nep-afr New Economics Papers
on Africa
Issue of 2012‒12‒22
nineteen papers chosen by
Quentin Wodon
World Bank

  1. Does Famine Matter For Aggregate Adolescent Human Capital Acquisition In Sub-Saharan Africa? By Julius A. Agbor and Gregory N. Price
  2. Does the Leader’s Ethnicity Matter? Ethnic Favoritism, Education and Health in Sub-Saharan Africa By Raphaёl Franck; Ilia Rainer
  3. Ecology, trade and states in pre-colonial Africa By James Fenske
  4. The Diffusion of Military Dictatorships By Raul Caruso; Ilaria Petrarca; Roberto Ricciuti
  5. Graduate unemployment in South Africa: A much exaggerated problem By Servaas van der Berg; Hendrik van Broekhuizen
  6. Effect of Perceptions and Behaviour on Access to and Use of Financial Service: Evidence from South Africa By Annim, Samuel Kobina; Arun, Thankom; Kostov, Philip
  7. Testing for Persistence with Breaks and Outliers in South African House Prices By Luis A. Gil-Alana; Goodness C. Aye; Rangan Gupta
  8. Evaluating the Prospects of Benefit Sharing Schemes in Protecting Mountain Gorillas in Central Africa By Samson Mukanjari, Edwin Muchapondwa, Precious Zikhali and Birgit Bednar-Friedl
  9. Africa, a young but ageing continent By Valérie Golaz; Laurent Nowik; Muriel Sajoux
  10. Climate, ecosystem resilience and the slave trade. By James Fenske; Namrata Kala
  11. Working Paper 160 - Infrastructure Investment and Economic Growth in South Africa a Granger Causality Analysis By Kumo Wolassa L.
  12. Sustainable Agriculture and Food Security in Africa: An Overview By Linda Kleemann
  13. Heterogeneity in Subjective Wellbeing: An Application to Occupational Allocation in Africa By Falco, Paolo; Maloney, William F.; Rijkers, Bob; Sarrias, Mauricio
  14. Working Paper 161 - The Impact of Euro Area Monetary and Bond Yield Shocks on the South African Economy Structural Vector Autoregression Model Evidence By Ncube, Mthuli; Eliphas Ndou; Nombulelo Gumata
  15. Impacts of Agricultural Extension on Crop Productivity, Poverty and Vulnerability: Evidence from Uganda By Md. Faruq Hasan; Katsushi S. Imai; Takahiro Sato
  16. A Model of Comparative Advantage with Matching in the Urban Tanzanian Labour Market. By Andrew Kerr
  17. Modelling the Tax Burden on Labour Income in Brazil, China, India, Indonesia and South Africa By Luca Gandullia; Nicola Iacobone; Alastair Thomas
  18. Institutional dynamics and capital accumulation: Evidence from Namibia and Tanzania By B.P. Zaaruka
  19. Is the Burden Too Small? – Effective Tax Rates in Ghana By David Nguyen-Thanh; Christoph Strupat

  1. By: Julius A. Agbor and Gregory N. Price
    Abstract: To the extent that in utero and childhood malnutrition negatively affects later stage mental and physical health, it can possibly constrain later stage human capital acquisition, which is an important driver of economic growth. This paper considers the impact of famine on aggregate adolescent human capital formation in Sub-Saharan Africa. We parameterize a joint adolescent human capital and food nutrition production function to estimate the effects of famine on primary school completion rates of individuals age 15 - 19. Mixed fixed and random coefficient parameter estimates for 32 Sub-Saharan African countries between 1980 - 2010 reveal that primary school completion rates of adolescents are proportional to the quantity of food and nutrition produced during childhood and in utero. This suggests that declines in food production and nutrition associated with famine in Sub-Saharan Africa have large negative effects on the acquisition of human capital by adolescents and on long-run material living standards. Our findings also suggest that policy makers in Sub-Saharan Africa should prioritize food security policies that prevent food shortages and famines, which would increase long-run economic growth and material living standards.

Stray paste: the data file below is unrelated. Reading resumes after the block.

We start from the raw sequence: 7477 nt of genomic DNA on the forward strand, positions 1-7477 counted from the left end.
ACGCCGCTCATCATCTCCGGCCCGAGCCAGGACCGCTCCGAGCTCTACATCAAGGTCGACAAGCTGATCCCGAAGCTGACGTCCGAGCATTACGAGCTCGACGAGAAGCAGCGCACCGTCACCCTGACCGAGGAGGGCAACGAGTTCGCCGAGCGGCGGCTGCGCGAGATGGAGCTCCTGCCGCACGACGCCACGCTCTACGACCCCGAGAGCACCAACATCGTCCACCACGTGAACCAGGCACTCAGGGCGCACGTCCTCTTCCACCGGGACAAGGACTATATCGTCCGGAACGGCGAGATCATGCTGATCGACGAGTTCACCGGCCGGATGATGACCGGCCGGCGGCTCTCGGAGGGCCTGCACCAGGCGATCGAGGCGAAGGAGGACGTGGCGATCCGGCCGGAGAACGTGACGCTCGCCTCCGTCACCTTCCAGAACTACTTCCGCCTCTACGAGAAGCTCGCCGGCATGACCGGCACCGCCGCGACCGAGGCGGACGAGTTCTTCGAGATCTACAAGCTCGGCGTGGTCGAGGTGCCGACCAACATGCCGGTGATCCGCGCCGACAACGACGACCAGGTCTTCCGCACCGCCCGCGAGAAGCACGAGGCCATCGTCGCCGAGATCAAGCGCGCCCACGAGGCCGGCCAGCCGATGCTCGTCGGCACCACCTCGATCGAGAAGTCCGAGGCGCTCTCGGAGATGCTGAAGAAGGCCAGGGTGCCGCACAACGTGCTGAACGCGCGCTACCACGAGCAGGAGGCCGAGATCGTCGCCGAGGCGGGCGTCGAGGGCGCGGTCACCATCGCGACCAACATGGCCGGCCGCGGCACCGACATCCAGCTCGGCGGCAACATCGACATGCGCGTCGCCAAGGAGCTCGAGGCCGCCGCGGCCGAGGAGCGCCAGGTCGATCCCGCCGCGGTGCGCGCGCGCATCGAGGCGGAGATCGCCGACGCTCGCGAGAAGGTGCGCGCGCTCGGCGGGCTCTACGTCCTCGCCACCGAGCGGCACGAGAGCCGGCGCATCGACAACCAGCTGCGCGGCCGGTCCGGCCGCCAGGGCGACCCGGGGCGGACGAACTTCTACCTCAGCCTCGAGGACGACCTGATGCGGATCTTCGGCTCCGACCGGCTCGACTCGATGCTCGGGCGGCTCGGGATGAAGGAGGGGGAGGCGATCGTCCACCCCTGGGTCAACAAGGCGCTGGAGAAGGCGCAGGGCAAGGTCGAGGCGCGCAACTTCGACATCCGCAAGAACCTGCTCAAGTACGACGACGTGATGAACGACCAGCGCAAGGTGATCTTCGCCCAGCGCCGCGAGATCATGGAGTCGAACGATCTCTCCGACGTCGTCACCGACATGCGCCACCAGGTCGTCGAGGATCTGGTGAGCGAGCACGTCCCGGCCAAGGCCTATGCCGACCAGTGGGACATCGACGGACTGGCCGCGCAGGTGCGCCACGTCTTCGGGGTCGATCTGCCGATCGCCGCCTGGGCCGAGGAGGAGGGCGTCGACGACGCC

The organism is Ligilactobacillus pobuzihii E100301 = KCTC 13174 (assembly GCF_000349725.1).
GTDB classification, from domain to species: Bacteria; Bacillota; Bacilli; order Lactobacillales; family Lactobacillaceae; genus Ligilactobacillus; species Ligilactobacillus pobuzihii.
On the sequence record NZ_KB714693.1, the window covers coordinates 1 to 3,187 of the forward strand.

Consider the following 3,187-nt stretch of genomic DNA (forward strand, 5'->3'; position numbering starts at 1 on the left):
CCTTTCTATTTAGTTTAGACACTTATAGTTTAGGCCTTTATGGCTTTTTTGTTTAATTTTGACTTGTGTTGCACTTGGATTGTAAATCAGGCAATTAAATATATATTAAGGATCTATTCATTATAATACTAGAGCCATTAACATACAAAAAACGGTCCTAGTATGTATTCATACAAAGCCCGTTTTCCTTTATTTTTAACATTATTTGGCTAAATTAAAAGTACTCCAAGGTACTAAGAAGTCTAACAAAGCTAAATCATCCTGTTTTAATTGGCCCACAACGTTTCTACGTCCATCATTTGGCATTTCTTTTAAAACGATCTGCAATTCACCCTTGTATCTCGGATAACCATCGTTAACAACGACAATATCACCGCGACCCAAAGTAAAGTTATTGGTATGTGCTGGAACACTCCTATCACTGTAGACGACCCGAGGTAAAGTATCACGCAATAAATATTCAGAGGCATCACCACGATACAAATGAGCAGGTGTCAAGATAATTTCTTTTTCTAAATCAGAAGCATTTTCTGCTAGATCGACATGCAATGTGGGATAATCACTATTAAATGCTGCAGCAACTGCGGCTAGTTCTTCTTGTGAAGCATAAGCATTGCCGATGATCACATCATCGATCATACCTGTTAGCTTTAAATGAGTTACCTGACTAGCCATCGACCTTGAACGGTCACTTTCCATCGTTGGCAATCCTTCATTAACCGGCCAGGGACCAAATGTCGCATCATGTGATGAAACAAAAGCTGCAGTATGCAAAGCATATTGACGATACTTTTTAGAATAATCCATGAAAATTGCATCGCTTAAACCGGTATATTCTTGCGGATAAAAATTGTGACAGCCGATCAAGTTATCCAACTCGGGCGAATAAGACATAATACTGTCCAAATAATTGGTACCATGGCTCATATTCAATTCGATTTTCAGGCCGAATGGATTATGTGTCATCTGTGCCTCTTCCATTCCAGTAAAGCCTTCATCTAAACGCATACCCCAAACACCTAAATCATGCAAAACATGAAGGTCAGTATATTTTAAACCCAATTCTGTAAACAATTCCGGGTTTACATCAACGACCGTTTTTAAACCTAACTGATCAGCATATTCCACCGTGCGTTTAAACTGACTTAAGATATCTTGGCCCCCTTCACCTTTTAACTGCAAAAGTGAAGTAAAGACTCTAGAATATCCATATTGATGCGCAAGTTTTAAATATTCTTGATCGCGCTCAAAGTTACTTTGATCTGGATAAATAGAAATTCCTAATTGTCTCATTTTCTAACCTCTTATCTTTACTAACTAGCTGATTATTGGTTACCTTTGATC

Keywords: Human Capital, Famine, Nutrition, Sub-Saharan Africa
    JEL: C33 I15 I25 O10 O15 O55 Q18
    Date: 2012
  2. By: Raphaёl Franck (Bar-Ilan University); Ilia Rainer
    Abstract: In this paper we reassess the role of ethnic favoritism in Sub-Saharan Africa. Using data from 18 African countries, we study how primary education and infant mortality of ethnic groups were affected by changes in the ethnicity of the countries’ leaders during the last fifty years. Our results indicate that the effects of ethnic favoritism are large and widespread, thus providing support for ethnicity-based explanations of Africa’s underdevelopment. We also conduct a crosscountry analysis of ethnic favoritism in Africa. We find that ethnic favoritism is less prevalent in countries with one dominant religion. In addition, our evidence suggests that stronger fiscal capacity may have enabled African leaders to provide more ethnic favors in education but not in infant mortality. Finally, political factors, linguistic differences and patterns of ethnic segregation are found to be poor predictors of ethnic favoritism.
    Date: 2012–03
  3. By: James Fenske
    Abstract: State capacity matters for growth. I test Bates’ explanation of pre-colonial African states. He argues that trade across ecological boundaries promoted states. I find that African societies in ecologically diverse environments had more centralized states. This is robust to reverse causation, omitted heterogeneity, and alternative interpretations of the link between diversity and states. Ecological diversity also predicts states outside of Africa. I test mechanisms connecting trade to states, and find that trade supported class stratification between rulers and ruled. I underscore the importance of ethnic institutions and inform our knowledge of the effects of geography and trade on institutions.